Revolutionary Visions: Disruption and Renewal
“The business of education has aquired a new complexion by the independence of our country.” — Benjamin Rush, 1786
he American Revolution in Pennsylvania was highly divisive. The state’s new constitution, adopted in the 1770s, was the most radical in the colonies, allowing the vote to all taxpayers, including blacks, but also imposing an oath of loyalty to the state constitution, which applied equally to teachers. Quakers who refused to take the oath were deported to Virginia, and some teachers were fined for non-compliance. Schools in Philadelphia were closed temporarily by public order in 1776, and the city was occupied by British troops in 1777-78. Just before their arrival, students at the Quaker Latin School began circulating a newspaper of their own composition, in manuscript. The June 18, 1777 issue of the “Students Gazette” on display here is highly topical, beginning, “As it is the Duty of every Freeman to support the Government he lives under if not inconsistent with his Freedom….” Later issues refer to the “State” of “New Latonia” which the students have declared and which they try to defend against their rivals at the Quaker English School.
The emergence of a republic after the Revolution renewed earlier debates about how a new nation’s youth should be educated. Within the classroom, old methods acquired new veneers. Post-revolutionary printings of the standard New England Primer, like the one here from Germantown, were often decorated with a portrait of George Washington, and references to “kings” were deleted. Its contents and methodology, however, remained unchanged. To replace denominationally specific school prayers, some authors proposed texts like the Federal Catechism, a series of “federal prayers,” with examples such as, “Bless the Congress of these United States, and all our rulers.” Even schoolhouses were named to suit the new republic. Shown here is a nineteenth-century slate from the “Federal School” (1797), still standing in Haverford.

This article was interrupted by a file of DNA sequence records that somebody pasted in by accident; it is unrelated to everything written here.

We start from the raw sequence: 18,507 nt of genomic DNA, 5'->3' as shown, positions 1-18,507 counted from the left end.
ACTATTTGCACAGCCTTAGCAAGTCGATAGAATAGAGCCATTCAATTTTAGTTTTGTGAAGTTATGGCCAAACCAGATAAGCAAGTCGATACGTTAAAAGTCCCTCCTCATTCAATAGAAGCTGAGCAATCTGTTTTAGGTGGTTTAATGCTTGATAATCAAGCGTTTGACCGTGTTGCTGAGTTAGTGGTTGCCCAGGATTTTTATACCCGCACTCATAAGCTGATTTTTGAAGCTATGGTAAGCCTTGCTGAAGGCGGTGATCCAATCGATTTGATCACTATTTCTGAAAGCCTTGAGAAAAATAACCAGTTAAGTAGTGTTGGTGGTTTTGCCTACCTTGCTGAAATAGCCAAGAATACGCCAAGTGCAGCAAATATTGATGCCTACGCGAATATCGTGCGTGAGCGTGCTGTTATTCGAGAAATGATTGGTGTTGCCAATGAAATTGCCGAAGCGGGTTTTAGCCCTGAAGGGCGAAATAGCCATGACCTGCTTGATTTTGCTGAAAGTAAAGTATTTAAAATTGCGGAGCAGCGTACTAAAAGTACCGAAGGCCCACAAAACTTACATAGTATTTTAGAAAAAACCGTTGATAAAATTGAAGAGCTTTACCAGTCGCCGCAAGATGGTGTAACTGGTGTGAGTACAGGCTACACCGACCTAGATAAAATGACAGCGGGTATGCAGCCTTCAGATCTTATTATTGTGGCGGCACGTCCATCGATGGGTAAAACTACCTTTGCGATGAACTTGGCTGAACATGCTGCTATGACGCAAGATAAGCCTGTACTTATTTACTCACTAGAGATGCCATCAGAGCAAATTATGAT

cientist, doctor, and signer of the Declaration of Independence, Benjamin Rush threw himself into the cause of reforming education after the Revolution. In his utopian Plan for the Establishment of Public Schools, Rush proposed a state-wide educational system: free schools in each town or district to teach basic skills, including both English and German; four “colleges” in the state for young men to learn mathematics and sciences; and one university for philosophy and professional training, located in Philadelphia. He envisioned a unified curriculum for these institutions. Rush, like Thomas Jefferson, thought of schooling as a system to be shaped by government, in order to produce a new generation of republican citizens, and he presumed the elimination of independent local schools throughout the state.